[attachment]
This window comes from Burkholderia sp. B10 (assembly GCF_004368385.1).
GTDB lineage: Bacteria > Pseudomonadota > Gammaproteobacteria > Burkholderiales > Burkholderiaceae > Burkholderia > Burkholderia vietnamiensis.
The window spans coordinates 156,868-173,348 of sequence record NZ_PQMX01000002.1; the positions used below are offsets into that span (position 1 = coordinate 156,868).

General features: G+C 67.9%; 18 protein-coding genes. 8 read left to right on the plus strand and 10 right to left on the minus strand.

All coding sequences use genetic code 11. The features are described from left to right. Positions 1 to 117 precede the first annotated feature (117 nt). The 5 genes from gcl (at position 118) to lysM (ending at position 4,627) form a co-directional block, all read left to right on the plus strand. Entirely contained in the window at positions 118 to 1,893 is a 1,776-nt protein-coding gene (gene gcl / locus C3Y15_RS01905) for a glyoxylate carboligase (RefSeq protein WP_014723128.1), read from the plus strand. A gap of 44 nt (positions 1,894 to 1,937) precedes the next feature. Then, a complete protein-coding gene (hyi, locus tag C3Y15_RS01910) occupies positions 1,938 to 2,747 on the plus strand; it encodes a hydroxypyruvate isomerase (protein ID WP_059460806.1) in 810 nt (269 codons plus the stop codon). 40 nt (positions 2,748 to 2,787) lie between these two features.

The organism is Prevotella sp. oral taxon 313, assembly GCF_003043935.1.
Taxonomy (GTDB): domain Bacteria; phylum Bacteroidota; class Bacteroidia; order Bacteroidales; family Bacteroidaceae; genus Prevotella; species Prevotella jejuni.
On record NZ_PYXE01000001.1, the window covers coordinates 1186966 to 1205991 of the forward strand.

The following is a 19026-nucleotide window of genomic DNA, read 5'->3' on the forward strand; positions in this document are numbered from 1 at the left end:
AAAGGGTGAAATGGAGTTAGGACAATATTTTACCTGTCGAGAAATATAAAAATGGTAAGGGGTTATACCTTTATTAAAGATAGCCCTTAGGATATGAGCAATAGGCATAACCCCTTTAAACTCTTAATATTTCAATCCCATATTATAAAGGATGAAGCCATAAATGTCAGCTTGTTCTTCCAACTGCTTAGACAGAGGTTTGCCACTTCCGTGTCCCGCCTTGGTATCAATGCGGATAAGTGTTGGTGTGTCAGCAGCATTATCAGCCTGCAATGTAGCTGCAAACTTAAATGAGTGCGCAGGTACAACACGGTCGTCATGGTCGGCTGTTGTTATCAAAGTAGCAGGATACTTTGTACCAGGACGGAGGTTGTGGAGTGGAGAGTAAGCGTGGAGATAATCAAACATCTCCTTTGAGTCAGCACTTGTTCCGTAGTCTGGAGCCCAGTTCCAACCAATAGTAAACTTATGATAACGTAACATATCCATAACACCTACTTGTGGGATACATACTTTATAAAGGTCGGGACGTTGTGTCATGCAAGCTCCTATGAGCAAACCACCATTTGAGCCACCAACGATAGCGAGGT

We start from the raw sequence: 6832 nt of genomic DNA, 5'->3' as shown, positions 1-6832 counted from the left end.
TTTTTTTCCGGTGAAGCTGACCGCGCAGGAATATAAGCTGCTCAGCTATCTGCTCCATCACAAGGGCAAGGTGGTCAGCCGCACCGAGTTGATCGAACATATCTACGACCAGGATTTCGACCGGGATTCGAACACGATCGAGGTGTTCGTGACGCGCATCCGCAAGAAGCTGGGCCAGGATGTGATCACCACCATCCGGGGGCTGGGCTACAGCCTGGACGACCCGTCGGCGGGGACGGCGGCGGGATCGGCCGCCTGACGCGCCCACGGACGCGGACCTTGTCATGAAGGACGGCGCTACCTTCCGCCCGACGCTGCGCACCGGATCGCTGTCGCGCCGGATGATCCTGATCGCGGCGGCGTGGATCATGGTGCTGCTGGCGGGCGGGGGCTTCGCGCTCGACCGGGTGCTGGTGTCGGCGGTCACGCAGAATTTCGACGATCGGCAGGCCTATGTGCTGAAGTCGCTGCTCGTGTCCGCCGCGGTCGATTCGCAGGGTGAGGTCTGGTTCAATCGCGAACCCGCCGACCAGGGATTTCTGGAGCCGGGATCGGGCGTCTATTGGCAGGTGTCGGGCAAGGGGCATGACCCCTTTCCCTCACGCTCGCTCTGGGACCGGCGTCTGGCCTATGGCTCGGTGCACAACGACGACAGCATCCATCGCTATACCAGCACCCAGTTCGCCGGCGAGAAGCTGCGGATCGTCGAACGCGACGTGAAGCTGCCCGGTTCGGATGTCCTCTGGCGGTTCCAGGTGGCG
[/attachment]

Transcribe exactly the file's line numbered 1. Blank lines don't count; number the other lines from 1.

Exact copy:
This window comes from Burkholderia sp. B10 (assembly GCF_004368385.1).